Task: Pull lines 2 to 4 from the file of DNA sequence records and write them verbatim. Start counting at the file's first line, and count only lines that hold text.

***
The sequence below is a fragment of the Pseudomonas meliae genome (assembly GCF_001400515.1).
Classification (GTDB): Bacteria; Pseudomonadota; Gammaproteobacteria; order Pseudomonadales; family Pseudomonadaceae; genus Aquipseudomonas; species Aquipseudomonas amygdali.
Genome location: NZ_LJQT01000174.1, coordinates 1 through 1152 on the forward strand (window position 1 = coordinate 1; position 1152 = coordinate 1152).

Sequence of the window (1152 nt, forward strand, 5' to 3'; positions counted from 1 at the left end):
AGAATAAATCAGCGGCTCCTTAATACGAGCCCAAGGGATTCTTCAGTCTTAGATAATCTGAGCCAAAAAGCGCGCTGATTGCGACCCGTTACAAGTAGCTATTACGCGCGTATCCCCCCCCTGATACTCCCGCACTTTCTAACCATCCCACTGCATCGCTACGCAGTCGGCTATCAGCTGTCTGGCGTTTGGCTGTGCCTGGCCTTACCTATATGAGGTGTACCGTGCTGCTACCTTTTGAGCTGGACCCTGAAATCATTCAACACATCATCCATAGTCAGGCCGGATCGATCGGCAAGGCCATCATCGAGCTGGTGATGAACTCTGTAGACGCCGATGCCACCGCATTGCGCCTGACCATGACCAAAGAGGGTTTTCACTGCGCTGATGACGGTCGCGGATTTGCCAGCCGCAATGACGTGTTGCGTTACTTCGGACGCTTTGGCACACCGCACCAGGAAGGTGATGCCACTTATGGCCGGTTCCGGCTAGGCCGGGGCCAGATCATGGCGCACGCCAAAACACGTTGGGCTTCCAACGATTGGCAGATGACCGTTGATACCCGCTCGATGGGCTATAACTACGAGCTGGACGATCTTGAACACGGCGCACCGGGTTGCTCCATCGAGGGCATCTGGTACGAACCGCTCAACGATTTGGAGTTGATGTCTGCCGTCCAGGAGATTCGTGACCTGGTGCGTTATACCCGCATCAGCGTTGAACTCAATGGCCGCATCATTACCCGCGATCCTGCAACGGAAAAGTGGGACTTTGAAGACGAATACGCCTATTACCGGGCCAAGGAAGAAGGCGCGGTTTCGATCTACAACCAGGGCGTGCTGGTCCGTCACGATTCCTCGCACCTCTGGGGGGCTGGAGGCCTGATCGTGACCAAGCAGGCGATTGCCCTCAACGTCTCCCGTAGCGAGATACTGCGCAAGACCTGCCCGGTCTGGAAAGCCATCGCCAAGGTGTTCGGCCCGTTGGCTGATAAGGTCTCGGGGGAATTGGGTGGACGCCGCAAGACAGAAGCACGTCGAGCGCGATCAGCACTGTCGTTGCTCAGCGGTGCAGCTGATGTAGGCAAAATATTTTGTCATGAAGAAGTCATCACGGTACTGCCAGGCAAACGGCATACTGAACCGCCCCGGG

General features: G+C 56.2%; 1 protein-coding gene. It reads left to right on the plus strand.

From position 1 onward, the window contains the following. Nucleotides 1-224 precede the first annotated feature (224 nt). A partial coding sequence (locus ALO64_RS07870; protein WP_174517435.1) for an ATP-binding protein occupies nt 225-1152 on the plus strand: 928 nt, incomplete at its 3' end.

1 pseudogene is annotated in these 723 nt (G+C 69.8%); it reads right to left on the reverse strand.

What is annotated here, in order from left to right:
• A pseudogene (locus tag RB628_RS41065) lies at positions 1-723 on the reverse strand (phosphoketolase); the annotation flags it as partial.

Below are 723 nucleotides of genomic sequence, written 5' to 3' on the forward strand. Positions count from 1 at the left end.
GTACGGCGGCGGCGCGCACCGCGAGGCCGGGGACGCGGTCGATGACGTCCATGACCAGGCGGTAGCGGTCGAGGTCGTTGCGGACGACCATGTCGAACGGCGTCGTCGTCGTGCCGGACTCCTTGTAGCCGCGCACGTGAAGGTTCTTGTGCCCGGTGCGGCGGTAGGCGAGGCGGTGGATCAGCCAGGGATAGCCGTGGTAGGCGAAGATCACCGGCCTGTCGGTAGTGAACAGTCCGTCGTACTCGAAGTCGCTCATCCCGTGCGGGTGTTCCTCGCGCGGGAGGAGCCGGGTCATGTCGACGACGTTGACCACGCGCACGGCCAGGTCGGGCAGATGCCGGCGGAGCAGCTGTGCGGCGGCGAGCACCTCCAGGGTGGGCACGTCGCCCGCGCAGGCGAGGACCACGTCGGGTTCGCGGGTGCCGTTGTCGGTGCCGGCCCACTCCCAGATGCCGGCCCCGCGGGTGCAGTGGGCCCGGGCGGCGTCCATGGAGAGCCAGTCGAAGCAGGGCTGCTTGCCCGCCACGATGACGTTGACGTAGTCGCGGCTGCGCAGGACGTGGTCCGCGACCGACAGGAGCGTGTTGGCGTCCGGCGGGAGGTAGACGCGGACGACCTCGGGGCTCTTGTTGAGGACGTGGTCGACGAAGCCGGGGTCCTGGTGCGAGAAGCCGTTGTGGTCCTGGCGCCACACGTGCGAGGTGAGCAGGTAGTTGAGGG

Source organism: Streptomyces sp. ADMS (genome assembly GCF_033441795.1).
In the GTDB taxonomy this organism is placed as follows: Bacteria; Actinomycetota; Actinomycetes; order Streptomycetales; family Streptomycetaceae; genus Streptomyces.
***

Classification (GTDB): Bacteria; Pseudomonadota; Gammaproteobacteria; order Pseudomonadales; family Pseudomonadaceae; genus Aquipseudomonas; species Aquipseudomonas amygdali.
Genome location: NZ_LJQT01000174.1, coordinates 1 through 1152 on the forward strand (window position 1 = coordinate 1; position 1152 = coordinate 1152).

Sequence of the window (1152 nt, forward strand, 5' to 3'; positions counted from 1 at the left end):